Ruth McNally reviews Ivan Kavanagh’s Western starring John Cusack, Emile Hirsch and Déborah François.
The sold-out closing film of this year’s Film Fleadh was Never Grow Old, a dark and gritty Western, written and directed by Ivan Kavanagh. Kavanagh and some of the Irish cast and crew were in attendance on the night. Kavanagh described the film as the “Western he wanted to make”. He had begun writing it almost ten years previously but noted that it felt like the right time to make the film now as many of the themes feel very relevant to current times.
The film centres around Irish immigrant Patrick Tate (Emile Hirsch), the local undertaker in a small American frontier town. The town is a pious community, a “holy town” effectively run by the Preacher (Danny Webb). Alcohol, gambling and prostitution have been prohibited and judgement is rife should you step out of line with the town’s imposed morals. Patrick Tate and his French wife, Audrey (Déborah François), consider setting off towards California as they struggle both to fit in and make ends meet.
The quiet existence of the town is unreservedly changed upon the arrival of the outlaw Dutch Albert (John Cusack) and his two cronies. Arriving to the town in search of a wanted man, they decide to stick around and set up shop. They forcibly reopen the saloon, recruit some reluctant prostitutes and with that, the Wild West is back. Dutch Albert takes a special interest in Tate, asking him to facilitate a “private burial”. The threat of the gang and the fact that his family are struggling forces Tate to take this opportunity and henceforth they form an uncomfortable business relationship.
John Cusack is almost unrecognisable in his manner as Dutch Albert – he fills his scenes with a quiet but palpable menace. The character is both erratic and strangely moralistic in his way, appearing to be taking Patrick Tate under his wing as an immigrant – and therefore an outsider – in the community. The hypocrisy of this “holy” community is referenced throughout the film, particularly as people rejected by the church start desperately turning to Dutch Albert for work. The law does not wield much power in this town – the sheriff is an ineffective character who bends to the will of the preacher. The two extremes of religious purity and hedonism are the forces at odds with each other and the only sources of power in the town.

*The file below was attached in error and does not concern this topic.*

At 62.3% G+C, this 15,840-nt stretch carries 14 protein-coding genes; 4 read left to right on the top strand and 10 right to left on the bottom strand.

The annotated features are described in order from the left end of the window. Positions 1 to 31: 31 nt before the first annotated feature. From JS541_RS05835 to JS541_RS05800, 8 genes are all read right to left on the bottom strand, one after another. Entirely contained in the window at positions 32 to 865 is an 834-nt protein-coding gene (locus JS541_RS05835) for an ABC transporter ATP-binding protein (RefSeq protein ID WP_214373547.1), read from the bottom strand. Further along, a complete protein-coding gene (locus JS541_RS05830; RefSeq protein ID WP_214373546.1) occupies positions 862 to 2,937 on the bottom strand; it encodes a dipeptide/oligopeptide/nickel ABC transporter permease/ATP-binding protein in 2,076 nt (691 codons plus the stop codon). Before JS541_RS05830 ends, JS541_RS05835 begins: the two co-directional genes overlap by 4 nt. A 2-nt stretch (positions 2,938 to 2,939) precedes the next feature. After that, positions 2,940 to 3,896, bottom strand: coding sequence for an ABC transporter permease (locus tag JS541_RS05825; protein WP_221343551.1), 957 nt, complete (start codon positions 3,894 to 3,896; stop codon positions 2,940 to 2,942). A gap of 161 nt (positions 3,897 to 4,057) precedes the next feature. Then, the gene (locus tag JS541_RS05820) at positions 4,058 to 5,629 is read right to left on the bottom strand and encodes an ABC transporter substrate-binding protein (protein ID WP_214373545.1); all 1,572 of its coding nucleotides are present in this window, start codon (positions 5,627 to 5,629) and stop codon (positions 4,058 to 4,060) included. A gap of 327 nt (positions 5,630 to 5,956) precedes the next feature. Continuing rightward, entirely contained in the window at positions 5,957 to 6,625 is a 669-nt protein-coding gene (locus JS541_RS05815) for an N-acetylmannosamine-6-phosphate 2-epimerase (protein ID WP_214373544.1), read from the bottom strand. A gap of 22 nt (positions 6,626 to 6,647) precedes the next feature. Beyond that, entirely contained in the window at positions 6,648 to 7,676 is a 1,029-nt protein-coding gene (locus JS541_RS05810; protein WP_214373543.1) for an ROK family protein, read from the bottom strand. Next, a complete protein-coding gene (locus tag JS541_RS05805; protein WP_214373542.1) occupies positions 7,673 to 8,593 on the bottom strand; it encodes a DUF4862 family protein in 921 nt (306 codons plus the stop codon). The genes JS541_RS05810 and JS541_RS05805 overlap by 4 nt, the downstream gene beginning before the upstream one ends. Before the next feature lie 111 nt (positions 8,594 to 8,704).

Patrick Tate is an almost passive character, adapting to situations as they arise and only acting when something forces his hand. He appeases Dutch Albert while holding him in contempt. His fluctuating motivations in the story mean that he is not a clear hero. As he gets more deeply involved in Dutch Albert’s dirty work, the voice of reason comes from his wife Audrey, played by Déborah François. She is a sympathetic and endearing character and while Tate becomes more dubious in his morality, Audrey becomes the character that you root for. One of the more uncomfortable aspects of the film comes from the threat against Audrey from Dutch Albert’s tongueless henchman Dumb-Dumb (Sam Louwyck), who leers at her a cold, quiet, violence throughout. The anticipation created around this violence adds a sense of dread that permeates the story.
The film is visually very impressive. Much of the outdoor scenes were shot in Connemara – an American frontier town was effectively created somewhere near Oughterard, Galway. The attention to detail in the production design, costume and set design means that everything feels authentic in terms of place and time. The Irish weather conditions do make an appearance in the form of the copious amount of mud visible in the film. These conditions are used to the filmmaker’s advantage as everything is built into showing the hardship of life in this town. The grey skies, rain and seas of mud are all part of the struggle of daily life and reflect the characters’ experience.
Never Grow Old is an immersive film – once you are in, you are in, for better or for worse. It shows frontier life at its most fantastically harsh, with characters that showcase the darker extremes of humanity. At the screening Kavanagh described it as an allusion to how America was “founded in violence”; the result is a convincing Western, with a good dose of grim and grit.
Never Grow Old screened 14th July as part of the 2019 Galway Film Fleadh (9 – 14 July)
Never Grow Old is released in Irish cinemas 23rd August 2019
2019 | Ireland, Luxembourg, Belgium, France | 100 mins